Founder of Patagonia hands up company: 'Earth is now our sole shareholder.'

Founder of Patagonia hands up company: 'Earth is now our sole shareholder.'

The company's ownership, which was founded in 1973 and is reputedly worth over $3 billion, has been transferred to a trust established to maintain the firm's ideals, as well as a nonprofit organization.

Founder of Patagonia hands up company: 'Earth is now our sole shareholder.'
Patagonia founder Yvon Chouinard. (Fabian Marelli/GDA/AP)

Yvon Chouinard, the creator of Patagonia, revealed Wednesday that he is giving away the outdoor-apparel firm in an unconventional attempt to tackle climate change and the environmental catastrophe.

Chouinard stated in a letter posted on the firm's website that ownership of the company, founded in 1973 and reputedly valued at over $3 billion, has been passed to a trust established to maintain the company's values and objectives, as well as a nonprofit organization.

"Earth is now our only stakeholder," the company stated. "100% of the company's voting stock is transferred to the Patagonia Purpose Trust, which was established to maintain the company's ideals; and 100% of the nonvoting stock is transferred to the Holdfast Collective, a charity devoted to battling the environmental catastrophe and protecting nature."

According to a news release, revenues that are not reinvested in the firm will be paid as dividends to the Holdfast Collective to battle climate change. The firm aims to pay a $100 million yearly dividend, which might alter based on the company's performance.

"It's been half a century since we started our experiment in responsible business," Chouinard, 83, said in a statement. "If we are to have any hope of having a thriving world in 50 years, we must all do everything we can with the resources we have." I'm doing my bit as the company leader I never wanted to be. Instead of extracting value from nature and converting it into profit, Patagonia uses the wealth it generates to safeguard the resource.

"I am dead serious about protecting this world," he went on to say.

The move, which was originally reported by The New York Times, underscores Chouinard's unique approach to integrating his firm to conservation and political action over the course of his almost five-decade career. In recent years, for example, the corporation has chastised President Donald Trump and members of his administration for weakening public lands protections, even threatening to sue Trump.

Patagonia then announced in 2021 that it would no longer sell its products at a famous Wyoming ski resort after one of its owners held a fundraiser with Rep. Marjorie Taylor Greene (Ga.) and other Trump supporters.

More traditional means of activism have also been attempted by the firm. Patagonia not only manufactures items that are less detrimental to the environment, but also has contributed 1% of its revenues to charity groups that strive to safeguard the environment for many years and will continue to do so.

In 2014, the corporation financed the documentary "DamNation," which intended to rally support for dam removal in order to restore wild fish populations.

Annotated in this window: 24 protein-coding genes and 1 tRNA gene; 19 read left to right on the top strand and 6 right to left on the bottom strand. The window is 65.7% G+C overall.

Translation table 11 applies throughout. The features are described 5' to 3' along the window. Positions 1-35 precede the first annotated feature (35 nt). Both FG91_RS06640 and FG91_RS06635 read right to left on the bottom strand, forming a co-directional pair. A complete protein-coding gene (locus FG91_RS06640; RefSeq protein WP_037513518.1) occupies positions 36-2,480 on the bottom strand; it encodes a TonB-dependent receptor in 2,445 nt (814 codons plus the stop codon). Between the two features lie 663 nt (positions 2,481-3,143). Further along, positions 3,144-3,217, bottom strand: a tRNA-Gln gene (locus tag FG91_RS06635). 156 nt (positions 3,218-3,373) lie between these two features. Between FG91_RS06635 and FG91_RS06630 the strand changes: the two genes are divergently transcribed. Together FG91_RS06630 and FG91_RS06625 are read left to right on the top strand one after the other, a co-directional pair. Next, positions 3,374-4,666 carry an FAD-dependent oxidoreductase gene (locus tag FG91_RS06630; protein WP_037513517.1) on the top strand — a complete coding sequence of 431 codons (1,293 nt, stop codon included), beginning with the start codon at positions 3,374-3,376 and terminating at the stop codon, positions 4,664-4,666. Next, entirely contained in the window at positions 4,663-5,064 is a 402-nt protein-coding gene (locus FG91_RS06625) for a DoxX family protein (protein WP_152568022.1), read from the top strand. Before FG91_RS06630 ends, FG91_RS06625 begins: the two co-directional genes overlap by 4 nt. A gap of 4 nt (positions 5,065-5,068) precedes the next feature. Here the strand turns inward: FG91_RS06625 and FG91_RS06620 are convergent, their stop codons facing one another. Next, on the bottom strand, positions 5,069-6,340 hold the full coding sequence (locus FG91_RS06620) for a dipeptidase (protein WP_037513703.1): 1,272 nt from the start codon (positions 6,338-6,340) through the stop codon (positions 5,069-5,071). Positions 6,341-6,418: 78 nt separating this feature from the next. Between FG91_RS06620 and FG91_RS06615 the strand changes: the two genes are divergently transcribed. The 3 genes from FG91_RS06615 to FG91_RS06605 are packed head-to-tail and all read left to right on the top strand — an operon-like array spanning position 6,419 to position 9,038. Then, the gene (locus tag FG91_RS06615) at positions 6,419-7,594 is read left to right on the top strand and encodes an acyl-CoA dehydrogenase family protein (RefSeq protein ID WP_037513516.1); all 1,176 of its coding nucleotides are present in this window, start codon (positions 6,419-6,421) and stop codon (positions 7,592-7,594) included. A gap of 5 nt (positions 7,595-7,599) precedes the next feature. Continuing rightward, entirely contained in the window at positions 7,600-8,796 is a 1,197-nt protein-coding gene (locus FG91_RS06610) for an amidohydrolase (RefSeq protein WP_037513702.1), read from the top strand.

Chouinard stated in his letter on Wednesday that selling Patagonia or going public were both bad ideas. While the firm might have been sold and all earnings given, there was no assurance that a new owner would uphold the company's ideals or keep all employees working. And going public would have been a "disaster," according to Chouinard.

"Even well-intentioned publicly listed firms are under too much pressure to maximize short-term earnings at the price of long-term vitality and accountability," he said.

Chouinard said that the decision to give away Patagonia is the next stage in the company's long-running attempt to operate responsibly.

"If we expect for a flourishing world, much alone a thriving business," he said, "we must all do what we can with the resources we have." "This is another another way we've found to contribute."

According to Ryan Gellert, CEO of Patagonia, the Chouinard family "asked" him and several others two years ago to create a new structure for the firm with two primary goals: "They wanted us to protect the company's mission while also freeing up additional resources instantly and permanently to solve the environmental catastrophe," he explained. "We believe this new structure achieves both goals, and we hope it promotes a new way of conducting business that prioritizes people and the environment."

According to the news announcement, the Chouinard family will head the charitable activities of the Patagonia Purpose Trust and the Holdfast Collective under the new partnership. The company's leadership will remain unchanged as well. Gellert will remain CEO of Patagonia, and the Chouinard family will stay on the company's board of directors.

The other board members supported the ownership transfer.

"Companies that build the next form of capitalism via a profound commitment to purpose will attract more investment, better personnel, and stronger consumer loyalty," said Charles Conn, chairman of the board. "If we are to create a better world, they are the future of business, and that future begins with what Yvon is doing now."

Kristine McDivitt Tompkins, a board member, stated that "his vision has never wavered" in the 60 years she has known Chouinard.

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